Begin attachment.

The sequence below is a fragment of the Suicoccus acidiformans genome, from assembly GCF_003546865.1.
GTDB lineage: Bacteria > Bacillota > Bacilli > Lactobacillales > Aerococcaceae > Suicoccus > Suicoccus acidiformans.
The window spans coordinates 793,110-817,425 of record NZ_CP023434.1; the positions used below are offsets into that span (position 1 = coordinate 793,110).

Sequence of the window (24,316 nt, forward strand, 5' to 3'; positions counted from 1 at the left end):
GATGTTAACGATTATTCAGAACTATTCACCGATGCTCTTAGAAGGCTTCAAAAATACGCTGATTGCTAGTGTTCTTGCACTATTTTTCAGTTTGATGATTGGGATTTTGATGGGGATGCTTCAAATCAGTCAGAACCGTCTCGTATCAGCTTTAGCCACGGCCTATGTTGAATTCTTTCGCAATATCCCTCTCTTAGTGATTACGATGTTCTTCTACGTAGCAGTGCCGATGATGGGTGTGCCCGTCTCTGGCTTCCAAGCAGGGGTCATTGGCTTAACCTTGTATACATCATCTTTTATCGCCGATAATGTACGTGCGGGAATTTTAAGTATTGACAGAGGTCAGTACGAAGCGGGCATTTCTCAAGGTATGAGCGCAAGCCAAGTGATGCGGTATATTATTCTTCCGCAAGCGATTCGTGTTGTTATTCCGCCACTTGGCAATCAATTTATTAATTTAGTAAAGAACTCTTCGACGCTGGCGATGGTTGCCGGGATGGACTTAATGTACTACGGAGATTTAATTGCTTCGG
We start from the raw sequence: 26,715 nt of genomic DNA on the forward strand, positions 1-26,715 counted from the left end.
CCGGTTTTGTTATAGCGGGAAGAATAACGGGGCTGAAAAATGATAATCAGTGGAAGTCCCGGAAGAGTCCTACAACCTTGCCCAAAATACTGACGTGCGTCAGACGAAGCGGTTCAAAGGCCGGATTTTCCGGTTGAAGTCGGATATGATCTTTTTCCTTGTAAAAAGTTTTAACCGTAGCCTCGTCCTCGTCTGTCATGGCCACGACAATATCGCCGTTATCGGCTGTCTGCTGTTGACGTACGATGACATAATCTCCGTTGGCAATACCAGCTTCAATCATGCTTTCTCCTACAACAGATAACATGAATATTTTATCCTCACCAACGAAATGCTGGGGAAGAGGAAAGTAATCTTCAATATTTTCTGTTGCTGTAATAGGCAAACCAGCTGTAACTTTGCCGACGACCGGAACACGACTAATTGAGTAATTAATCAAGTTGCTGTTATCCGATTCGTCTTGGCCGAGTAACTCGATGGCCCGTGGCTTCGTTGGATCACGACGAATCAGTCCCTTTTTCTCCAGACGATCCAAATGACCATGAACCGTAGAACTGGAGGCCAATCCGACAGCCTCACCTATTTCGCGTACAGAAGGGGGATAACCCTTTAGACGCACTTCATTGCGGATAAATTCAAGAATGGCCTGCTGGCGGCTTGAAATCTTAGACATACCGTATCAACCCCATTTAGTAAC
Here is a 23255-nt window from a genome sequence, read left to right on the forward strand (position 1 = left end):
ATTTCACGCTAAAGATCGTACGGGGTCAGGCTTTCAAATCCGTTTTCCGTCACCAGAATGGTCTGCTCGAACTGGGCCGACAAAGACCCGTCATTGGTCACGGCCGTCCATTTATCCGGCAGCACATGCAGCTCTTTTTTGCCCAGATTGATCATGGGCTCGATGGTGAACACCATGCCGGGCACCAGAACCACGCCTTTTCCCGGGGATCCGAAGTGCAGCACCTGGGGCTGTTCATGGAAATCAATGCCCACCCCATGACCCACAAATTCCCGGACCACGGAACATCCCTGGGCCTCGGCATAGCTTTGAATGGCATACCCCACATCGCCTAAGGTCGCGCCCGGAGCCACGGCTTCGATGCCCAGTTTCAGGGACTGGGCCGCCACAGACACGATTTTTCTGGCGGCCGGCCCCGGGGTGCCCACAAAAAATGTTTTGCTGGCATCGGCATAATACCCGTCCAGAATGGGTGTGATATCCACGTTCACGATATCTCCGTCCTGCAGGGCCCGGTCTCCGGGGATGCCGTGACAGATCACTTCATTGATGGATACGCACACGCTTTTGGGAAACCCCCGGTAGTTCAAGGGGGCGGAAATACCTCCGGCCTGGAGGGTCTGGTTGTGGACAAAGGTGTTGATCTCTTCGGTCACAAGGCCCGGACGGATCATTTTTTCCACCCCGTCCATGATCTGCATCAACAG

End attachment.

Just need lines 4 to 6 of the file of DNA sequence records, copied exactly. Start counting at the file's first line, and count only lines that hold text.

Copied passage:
Sequence of the window (24,316 nt, forward strand, 5' to 3'; positions counted from 1 at the left end):
GATGTTAACGATTATTCAGAACTATTCACCGATGCTCTTAGAAGGCTTCAAAAATACGCTGATTGCTAGTGTTCTTGCACTATTTTTCAGTTTGATGATTGGGATTTTGATGGGGATGCTTCAAATCAGTCAGAACCGTCTCGTATCAGCTTTAGCCACGGCCTATGTTGAATTCTTTCGCAATATCCCTCTCTTAGTGATTACGATGTTCTTCTACGTAGCAGTGCCGATGATGGGTGTGCCCGTCTCTGGCTTCCAAGCAGGGGTCATTGGCTTAACCTTGTATACATCATCTTTTATCGCCGATAATGTACGTGCGGGAATTTTAAGTATTGACAGAGGTCAGTACGAAGCGGGCATTTCTCAAGGTATGAGCGCAAGCCAAGTGATGCGGTATATTATTCTTCCGCAAGCGATTCGTGTTGTTATTCCGCCACTTGGCAATCAATTTATTAATTTAGTAAAGAACTCTTCGACGCTGGCGATGGTTGCCGGGATGGACTTAATGTACTACGGAGATTTAATTGCTTCGG
We start from the raw sequence: 26,715 nt of genomic DNA on the forward strand, positions 1-26,715 counted from the left end.